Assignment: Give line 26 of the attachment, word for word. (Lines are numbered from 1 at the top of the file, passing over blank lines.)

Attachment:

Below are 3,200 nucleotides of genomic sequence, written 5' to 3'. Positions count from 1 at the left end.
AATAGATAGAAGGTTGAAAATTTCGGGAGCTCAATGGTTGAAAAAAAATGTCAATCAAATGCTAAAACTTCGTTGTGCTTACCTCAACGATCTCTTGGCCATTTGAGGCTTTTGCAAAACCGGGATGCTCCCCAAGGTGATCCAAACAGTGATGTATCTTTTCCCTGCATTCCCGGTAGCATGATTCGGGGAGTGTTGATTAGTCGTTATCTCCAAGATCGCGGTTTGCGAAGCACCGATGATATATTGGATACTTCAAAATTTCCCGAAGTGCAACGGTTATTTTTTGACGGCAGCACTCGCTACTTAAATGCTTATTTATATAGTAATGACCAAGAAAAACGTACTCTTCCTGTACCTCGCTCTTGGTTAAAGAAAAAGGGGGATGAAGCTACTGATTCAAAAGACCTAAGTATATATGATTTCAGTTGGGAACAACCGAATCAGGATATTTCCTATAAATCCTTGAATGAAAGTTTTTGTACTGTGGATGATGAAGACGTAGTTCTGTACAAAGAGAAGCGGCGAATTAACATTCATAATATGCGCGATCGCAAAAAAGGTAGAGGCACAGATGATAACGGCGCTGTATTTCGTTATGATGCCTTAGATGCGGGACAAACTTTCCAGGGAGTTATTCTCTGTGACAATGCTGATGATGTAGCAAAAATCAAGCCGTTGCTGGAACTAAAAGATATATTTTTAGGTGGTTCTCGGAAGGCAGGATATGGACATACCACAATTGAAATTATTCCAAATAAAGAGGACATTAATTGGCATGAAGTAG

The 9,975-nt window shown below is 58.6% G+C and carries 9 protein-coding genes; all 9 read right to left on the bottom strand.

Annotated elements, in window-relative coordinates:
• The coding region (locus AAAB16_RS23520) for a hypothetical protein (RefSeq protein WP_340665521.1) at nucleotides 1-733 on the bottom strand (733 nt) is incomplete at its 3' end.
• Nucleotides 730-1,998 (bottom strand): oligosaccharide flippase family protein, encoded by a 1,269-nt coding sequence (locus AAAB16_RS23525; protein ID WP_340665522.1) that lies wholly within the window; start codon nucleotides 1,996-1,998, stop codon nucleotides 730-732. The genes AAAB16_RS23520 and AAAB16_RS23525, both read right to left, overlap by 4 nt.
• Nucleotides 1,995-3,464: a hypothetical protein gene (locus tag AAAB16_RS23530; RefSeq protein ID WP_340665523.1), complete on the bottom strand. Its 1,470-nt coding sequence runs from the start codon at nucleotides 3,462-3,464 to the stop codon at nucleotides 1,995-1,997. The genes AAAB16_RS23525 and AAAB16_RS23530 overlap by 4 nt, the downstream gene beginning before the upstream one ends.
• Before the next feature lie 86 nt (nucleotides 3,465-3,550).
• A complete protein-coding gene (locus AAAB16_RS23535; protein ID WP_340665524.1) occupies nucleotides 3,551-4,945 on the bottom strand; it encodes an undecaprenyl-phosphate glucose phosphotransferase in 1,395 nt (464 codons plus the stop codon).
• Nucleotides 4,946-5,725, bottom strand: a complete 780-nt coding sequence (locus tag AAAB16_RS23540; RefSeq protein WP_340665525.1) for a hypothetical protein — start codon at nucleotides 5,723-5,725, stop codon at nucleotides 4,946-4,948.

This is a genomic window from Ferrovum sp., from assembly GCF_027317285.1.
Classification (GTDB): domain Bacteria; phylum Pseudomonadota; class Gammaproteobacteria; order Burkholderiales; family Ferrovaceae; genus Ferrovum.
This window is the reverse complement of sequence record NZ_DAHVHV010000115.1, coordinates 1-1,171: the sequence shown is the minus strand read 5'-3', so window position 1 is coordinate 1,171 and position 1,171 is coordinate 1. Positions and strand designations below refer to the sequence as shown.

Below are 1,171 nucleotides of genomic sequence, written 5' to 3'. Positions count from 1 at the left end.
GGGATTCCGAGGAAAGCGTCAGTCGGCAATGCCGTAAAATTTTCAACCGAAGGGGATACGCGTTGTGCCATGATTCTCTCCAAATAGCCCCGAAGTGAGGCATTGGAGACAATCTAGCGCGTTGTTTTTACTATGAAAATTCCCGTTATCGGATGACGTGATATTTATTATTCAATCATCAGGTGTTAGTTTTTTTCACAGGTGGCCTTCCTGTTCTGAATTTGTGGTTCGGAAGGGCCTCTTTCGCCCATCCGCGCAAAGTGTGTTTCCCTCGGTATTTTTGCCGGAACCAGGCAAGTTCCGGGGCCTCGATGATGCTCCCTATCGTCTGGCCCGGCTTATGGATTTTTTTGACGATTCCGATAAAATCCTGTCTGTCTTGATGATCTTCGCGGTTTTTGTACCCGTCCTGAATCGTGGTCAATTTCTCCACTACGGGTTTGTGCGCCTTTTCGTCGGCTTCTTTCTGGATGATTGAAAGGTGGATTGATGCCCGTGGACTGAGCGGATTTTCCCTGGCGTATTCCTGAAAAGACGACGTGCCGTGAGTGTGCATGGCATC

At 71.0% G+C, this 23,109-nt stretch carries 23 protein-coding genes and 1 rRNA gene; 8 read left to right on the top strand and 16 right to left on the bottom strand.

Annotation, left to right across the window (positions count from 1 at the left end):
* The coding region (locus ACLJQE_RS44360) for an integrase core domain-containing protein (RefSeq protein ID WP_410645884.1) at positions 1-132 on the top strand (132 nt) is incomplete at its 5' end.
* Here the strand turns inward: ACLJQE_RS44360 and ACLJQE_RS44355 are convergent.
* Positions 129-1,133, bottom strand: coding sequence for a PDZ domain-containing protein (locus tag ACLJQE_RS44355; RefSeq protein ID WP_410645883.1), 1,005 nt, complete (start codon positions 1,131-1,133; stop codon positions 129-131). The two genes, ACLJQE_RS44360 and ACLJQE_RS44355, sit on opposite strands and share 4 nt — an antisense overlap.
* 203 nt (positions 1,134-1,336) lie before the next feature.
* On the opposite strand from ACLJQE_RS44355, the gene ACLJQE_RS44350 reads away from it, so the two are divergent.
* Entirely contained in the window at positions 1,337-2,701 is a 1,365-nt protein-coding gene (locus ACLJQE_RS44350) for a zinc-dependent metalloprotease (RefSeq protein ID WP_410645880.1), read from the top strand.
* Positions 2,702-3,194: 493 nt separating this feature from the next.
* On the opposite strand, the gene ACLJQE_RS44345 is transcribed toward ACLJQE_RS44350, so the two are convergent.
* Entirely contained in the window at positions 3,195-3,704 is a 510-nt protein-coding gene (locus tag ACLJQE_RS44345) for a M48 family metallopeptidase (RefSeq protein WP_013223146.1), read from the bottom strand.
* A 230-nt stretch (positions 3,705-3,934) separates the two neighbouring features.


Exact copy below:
* Entirely contained in the window at positions 3,195-3,704 is a 510-nt protein-coding gene (locus tag ACLJQE_RS44345) for a M48 family metallopeptidase (RefSeq protein WP_013223146.1), read from the bottom strand.